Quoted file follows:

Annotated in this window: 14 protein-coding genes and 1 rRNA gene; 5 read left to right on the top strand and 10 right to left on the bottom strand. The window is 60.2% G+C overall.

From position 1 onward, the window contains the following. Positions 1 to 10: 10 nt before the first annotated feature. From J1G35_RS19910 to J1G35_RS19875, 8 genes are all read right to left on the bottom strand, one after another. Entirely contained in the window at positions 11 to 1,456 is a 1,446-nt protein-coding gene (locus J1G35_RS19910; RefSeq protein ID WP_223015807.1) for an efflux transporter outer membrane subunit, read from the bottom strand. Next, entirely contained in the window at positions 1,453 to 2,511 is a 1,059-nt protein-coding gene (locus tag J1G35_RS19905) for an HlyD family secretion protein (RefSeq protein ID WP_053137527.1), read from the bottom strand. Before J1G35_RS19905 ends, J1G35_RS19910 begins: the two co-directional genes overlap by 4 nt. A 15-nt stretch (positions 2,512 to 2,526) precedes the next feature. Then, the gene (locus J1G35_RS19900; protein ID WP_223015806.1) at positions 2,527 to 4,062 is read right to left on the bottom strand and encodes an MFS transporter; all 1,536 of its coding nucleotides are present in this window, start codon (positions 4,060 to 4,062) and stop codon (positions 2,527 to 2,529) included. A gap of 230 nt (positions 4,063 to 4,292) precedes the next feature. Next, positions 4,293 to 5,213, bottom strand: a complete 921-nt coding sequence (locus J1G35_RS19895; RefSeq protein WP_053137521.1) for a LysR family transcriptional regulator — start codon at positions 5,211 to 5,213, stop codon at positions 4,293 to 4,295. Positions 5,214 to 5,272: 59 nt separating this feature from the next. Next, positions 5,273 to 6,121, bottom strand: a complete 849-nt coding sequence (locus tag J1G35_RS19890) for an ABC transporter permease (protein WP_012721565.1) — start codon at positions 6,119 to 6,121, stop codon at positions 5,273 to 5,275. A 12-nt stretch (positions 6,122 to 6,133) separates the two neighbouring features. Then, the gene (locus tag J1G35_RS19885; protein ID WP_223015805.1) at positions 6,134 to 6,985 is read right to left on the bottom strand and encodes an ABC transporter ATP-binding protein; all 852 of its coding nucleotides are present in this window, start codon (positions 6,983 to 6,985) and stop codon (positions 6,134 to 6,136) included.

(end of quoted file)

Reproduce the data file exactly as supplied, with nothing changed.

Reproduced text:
Annotated in this window: 14 protein-coding genes and 1 rRNA gene; 5 read left to right on the top strand and 10 right to left on the bottom strand. The window is 60.2% G+C overall.

From position 1 onward, the window contains the following. Positions 1 to 10: 10 nt before the first annotated feature. From J1G35_RS19910 to J1G35_RS19875, 8 genes are all read right to left on the bottom strand, one after another. Entirely contained in the window at positions 11 to 1,456 is a 1,446-nt protein-coding gene (locus J1G35_RS19910; RefSeq protein ID WP_223015807.1) for an efflux transporter outer membrane subunit, read from the bottom strand. Next, entirely contained in the window at positions 1,453 to 2,511 is a 1,059-nt protein-coding gene (locus tag J1G35_RS19905) for an HlyD family secretion protein (RefSeq protein ID WP_053137527.1), read from the bottom strand. Before J1G35_RS19905 ends, J1G35_RS19910 begins: the two co-directional genes overlap by 4 nt. A 15-nt stretch (positions 2,512 to 2,526) precedes the next feature. Then, the gene (locus J1G35_RS19900; protein ID WP_223015806.1) at positions 2,527 to 4,062 is read right to left on the bottom strand and encodes an MFS transporter; all 1,536 of its coding nucleotides are present in this window, start codon (positions 4,060 to 4,062) and stop codon (positions 2,527 to 2,529) included. A gap of 230 nt (positions 4,063 to 4,292) precedes the next feature. Next, positions 4,293 to 5,213, bottom strand: a complete 921-nt coding sequence (locus J1G35_RS19895; RefSeq protein WP_053137521.1) for a LysR family transcriptional regulator — start codon at positions 5,211 to 5,213, stop codon at positions 4,293 to 4,295. Positions 5,214 to 5,272: 59 nt separating this feature from the next. Next, positions 5,273 to 6,121, bottom strand: a complete 849-nt coding sequence (locus tag J1G35_RS19890) for an ABC transporter permease (protein WP_012721565.1) — start codon at positions 6,119 to 6,121, stop codon at positions 5,273 to 5,275. A 12-nt stretch (positions 6,122 to 6,133) separates the two neighbouring features. Then, the gene (locus tag J1G35_RS19885; protein ID WP_223015805.1) at positions 6,134 to 6,985 is read right to left on the bottom strand and encodes an ABC transporter ATP-binding protein; all 852 of its coding nucleotides are present in this window, start codon (positions 6,983 to 6,985) and stop codon (positions 6,134 to 6,136) included.